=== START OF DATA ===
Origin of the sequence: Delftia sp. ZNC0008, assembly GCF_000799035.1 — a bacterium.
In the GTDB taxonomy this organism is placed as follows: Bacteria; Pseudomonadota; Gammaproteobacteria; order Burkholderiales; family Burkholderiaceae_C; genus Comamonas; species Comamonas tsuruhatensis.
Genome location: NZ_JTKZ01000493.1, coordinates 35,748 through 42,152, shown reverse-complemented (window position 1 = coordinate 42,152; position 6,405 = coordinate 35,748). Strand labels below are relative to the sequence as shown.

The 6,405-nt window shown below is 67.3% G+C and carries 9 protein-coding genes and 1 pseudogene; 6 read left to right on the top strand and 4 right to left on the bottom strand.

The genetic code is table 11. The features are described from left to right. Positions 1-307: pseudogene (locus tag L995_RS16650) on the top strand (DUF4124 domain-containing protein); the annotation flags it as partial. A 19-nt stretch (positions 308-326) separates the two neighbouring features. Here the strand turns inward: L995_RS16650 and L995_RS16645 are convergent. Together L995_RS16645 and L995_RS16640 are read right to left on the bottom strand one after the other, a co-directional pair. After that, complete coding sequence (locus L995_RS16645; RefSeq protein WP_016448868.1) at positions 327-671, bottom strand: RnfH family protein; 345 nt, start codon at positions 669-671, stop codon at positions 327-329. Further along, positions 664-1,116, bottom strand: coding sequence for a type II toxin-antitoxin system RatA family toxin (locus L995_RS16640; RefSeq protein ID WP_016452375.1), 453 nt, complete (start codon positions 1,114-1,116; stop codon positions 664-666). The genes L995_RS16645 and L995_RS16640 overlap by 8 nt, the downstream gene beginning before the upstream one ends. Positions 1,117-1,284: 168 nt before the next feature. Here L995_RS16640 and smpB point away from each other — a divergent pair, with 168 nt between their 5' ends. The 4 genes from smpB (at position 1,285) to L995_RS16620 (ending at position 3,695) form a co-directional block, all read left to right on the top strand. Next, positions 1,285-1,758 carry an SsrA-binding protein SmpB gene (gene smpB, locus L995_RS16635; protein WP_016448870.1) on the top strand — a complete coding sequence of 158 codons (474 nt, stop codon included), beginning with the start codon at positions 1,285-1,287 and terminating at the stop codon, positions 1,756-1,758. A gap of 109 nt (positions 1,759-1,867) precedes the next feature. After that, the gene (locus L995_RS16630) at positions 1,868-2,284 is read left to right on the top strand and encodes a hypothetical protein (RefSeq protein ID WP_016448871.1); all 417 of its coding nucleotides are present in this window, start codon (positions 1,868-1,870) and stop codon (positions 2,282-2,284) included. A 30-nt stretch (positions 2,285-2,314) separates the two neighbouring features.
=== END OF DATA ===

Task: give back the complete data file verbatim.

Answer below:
Origin of the sequence: Delftia sp. ZNC0008, assembly GCF_000799035.1 — a bacterium.
In the GTDB taxonomy this organism is placed as follows: Bacteria; Pseudomonadota; Gammaproteobacteria; order Burkholderiales; family Burkholderiaceae_C; genus Comamonas; species Comamonas tsuruhatensis.
Genome location: NZ_JTKZ01000493.1, coordinates 35,748 through 42,152, shown reverse-complemented (window position 1 = coordinate 42,152; position 6,405 = coordinate 35,748). Strand labels below are relative to the sequence as shown.

The 6,405-nt window shown below is 67.3% G+C and carries 9 protein-coding genes and 1 pseudogene; 6 read left to right on the top strand and 4 right to left on the bottom strand.

The genetic code is table 11. The features are described from left to right. Positions 1-307: pseudogene (locus tag L995_RS16650) on the top strand (DUF4124 domain-containing protein); the annotation flags it as partial. A 19-nt stretch (positions 308-326) separates the two neighbouring features. Here the strand turns inward: L995_RS16650 and L995_RS16645 are convergent. Together L995_RS16645 and L995_RS16640 are read right to left on the bottom strand one after the other, a co-directional pair. After that, complete coding sequence (locus L995_RS16645; RefSeq protein WP_016448868.1) at positions 327-671, bottom strand: RnfH family protein; 345 nt, start codon at positions 669-671, stop codon at positions 327-329. Further along, positions 664-1,116, bottom strand: coding sequence for a type II toxin-antitoxin system RatA family toxin (locus L995_RS16640; RefSeq protein ID WP_016452375.1), 453 nt, complete (start codon positions 1,114-1,116; stop codon positions 664-666). The genes L995_RS16645 and L995_RS16640 overlap by 8 nt, the downstream gene beginning before the upstream one ends. Positions 1,117-1,284: 168 nt before the next feature. Here L995_RS16640 and smpB point away from each other — a divergent pair, with 168 nt between their 5' ends. The 4 genes from smpB (at position 1,285) to L995_RS16620 (ending at position 3,695) form a co-directional block, all read left to right on the top strand. Next, positions 1,285-1,758 carry an SsrA-binding protein SmpB gene (gene smpB, locus L995_RS16635; protein WP_016448870.1) on the top strand — a complete coding sequence of 158 codons (474 nt, stop codon included), beginning with the start codon at positions 1,285-1,287 and terminating at the stop codon, positions 1,756-1,758. A gap of 109 nt (positions 1,759-1,867) precedes the next feature. After that, the gene (locus L995_RS16630) at positions 1,868-2,284 is read left to right on the top strand and encodes a hypothetical protein (RefSeq protein ID WP_016448871.1); all 417 of its coding nucleotides are present in this window, start codon (positions 1,868-1,870) and stop codon (positions 2,282-2,284) included. A 30-nt stretch (positions 2,285-2,314) separates the two neighbouring features.